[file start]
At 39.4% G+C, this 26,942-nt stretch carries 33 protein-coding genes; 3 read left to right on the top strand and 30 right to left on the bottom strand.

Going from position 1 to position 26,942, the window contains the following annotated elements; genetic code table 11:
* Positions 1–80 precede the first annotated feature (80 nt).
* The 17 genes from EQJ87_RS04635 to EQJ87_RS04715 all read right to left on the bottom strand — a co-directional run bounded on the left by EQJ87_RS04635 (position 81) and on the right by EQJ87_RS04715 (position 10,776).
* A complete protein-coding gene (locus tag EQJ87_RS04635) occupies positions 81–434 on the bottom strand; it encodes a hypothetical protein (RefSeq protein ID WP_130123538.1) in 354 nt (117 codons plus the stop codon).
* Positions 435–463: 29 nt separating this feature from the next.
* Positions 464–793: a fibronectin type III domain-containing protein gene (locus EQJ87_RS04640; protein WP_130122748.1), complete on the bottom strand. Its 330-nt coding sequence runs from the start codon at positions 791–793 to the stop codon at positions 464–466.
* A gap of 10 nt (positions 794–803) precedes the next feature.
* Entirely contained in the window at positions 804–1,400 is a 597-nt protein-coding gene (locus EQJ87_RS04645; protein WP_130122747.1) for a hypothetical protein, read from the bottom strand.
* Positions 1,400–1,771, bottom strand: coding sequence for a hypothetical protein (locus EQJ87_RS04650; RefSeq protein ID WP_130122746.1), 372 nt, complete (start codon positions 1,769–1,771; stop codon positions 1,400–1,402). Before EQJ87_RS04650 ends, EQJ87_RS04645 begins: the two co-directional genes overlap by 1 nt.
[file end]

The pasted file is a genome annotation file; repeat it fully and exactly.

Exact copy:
At 39.4% G+C, this 26,942-nt stretch carries 33 protein-coding genes; 3 read left to right on the top strand and 30 right to left on the bottom strand.

Going from position 1 to position 26,942, the window contains the following annotated elements; genetic code table 11:
* Positions 1–80 precede the first annotated feature (80 nt).
* The 17 genes from EQJ87_RS04635 to EQJ87_RS04715 all read right to left on the bottom strand — a co-directional run bounded on the left by EQJ87_RS04635 (position 81) and on the right by EQJ87_RS04715 (position 10,776).
* A complete protein-coding gene (locus tag EQJ87_RS04635) occupies positions 81–434 on the bottom strand; it encodes a hypothetical protein (RefSeq protein ID WP_130123538.1) in 354 nt (117 codons plus the stop codon).
* Positions 435–463: 29 nt separating this feature from the next.
* Positions 464–793: a fibronectin type III domain-containing protein gene (locus EQJ87_RS04640; protein WP_130122748.1), complete on the bottom strand. Its 330-nt coding sequence runs from the start codon at positions 791–793 to the stop codon at positions 464–466.
* A gap of 10 nt (positions 794–803) precedes the next feature.
* Entirely contained in the window at positions 804–1,400 is a 597-nt protein-coding gene (locus EQJ87_RS04645; protein WP_130122747.1) for a hypothetical protein, read from the bottom strand.
* Positions 1,400–1,771, bottom strand: coding sequence for a hypothetical protein (locus EQJ87_RS04650; RefSeq protein ID WP_130122746.1), 372 nt, complete (start codon positions 1,769–1,771; stop codon positions 1,400–1,402). Before EQJ87_RS04650 ends, EQJ87_RS04645 begins: the two co-directional genes overlap by 1 nt.